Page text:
Doubts remain for Barca and Madrid as chaotic window draws to a close

Zinedine Zidane. (Reuters)
Updated 30 August 2019

Doubts remain for Barca and Madrid as chaotic window draws to a close

  • Madrid started brightly against Celta Vigo before familiar scoring problems resurfaced at home to Real Valladolid

MADRID: Zinedine Zidane has said he will breathe a sigh of relief when the transfer window closes but Barcelona might need every minute until midnight on Monday to get a deal for Neymar finally done.

“I can’t wait for Sept. 2 so I don’t have to answer these questions anymore,” said Zidane last week.

“There’s still no agreement (with Paris Saint-Germain),” Barcelona director Jordi Bordas said on Tuesday. “We are negotiating and we are closer, but I can’t say more than that.”

At the start of the summer, it was Real Madrid rubbing their hands at the prospect of wholesale changes while Barca could justifiably believe the majority of their business was complete.

Frenkie de Jong arrived after his €75-million switch from Ajax was announced in January while Antoine Griezmann soon followed, with Atletico Madrid claiming that transfer had been agreed in March.

All that seemingly remained for Ernesto Valverde was some tinkering around the edges.

Madrid, though, were just getting started as €300 million spent appeared to pave the way for the sales of those Zidane wanted gone and perhaps more additions too.

Yet as the market enters its final straight, Madrid are the ones winding down while Barca turn their early jog into a sprint.

“Every time there is a transfer window, there is a lot of expectation and certain players like Neymar raise expectations too,” said Valverde last week.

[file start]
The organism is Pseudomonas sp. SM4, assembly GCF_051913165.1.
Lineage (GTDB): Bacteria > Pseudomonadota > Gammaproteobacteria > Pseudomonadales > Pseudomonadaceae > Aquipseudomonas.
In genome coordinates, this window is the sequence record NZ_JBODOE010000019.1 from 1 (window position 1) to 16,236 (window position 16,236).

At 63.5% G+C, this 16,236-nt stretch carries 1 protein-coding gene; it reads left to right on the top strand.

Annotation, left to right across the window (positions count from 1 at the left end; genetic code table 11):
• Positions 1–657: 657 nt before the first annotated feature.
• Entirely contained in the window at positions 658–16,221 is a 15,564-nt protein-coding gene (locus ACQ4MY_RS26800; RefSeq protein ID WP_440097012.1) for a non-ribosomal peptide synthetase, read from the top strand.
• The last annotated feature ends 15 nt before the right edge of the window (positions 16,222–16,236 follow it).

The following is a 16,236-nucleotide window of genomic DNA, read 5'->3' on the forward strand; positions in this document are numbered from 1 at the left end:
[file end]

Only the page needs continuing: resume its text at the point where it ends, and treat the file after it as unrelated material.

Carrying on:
Neither club appears to have benefitted from a haphazard couple of months, given both have dropped points in their opening two matches in La Liga.

Madrid started brightly against Celta Vigo before familiar scoring problems resurfaced at home to Real Valladolid.

“Zidane loses his immunity,” read the headline in Marca on Monday.

Barca lost to Athletic Bilbao on the season’s opening night, although bounced back by hammering Real Betis.

“After a defeat, there is always a big reaction,” said Griezmann, who scored twice at Camp Nou.

The success of their transfer dealings will be judged deeper into the campaign but already the sense is of Zidane and Valverde playing their own part in what has become another political summer.

Zidane wanted Paul Pogba in and Gareth Bale out but neither have materialized, perhaps as much due to the complexity of the deals as any failure from Madrid to commit to them.

But two consecutive starting line-ups without a single signing indicates Zidane is not impressed, a message made more resounding by Bale, and James Rodriguez, being ushered back in.

“The players I have are the ones that are here,” Zidane said.


Saudi Cup ‘double or nothing’ with two horses in $20m race for leading agent Ted Voute

Updated 8 min 54 sec ago

Saudi Cup ‘double or nothing’ with two horses in $20m race for leading agent Ted Voute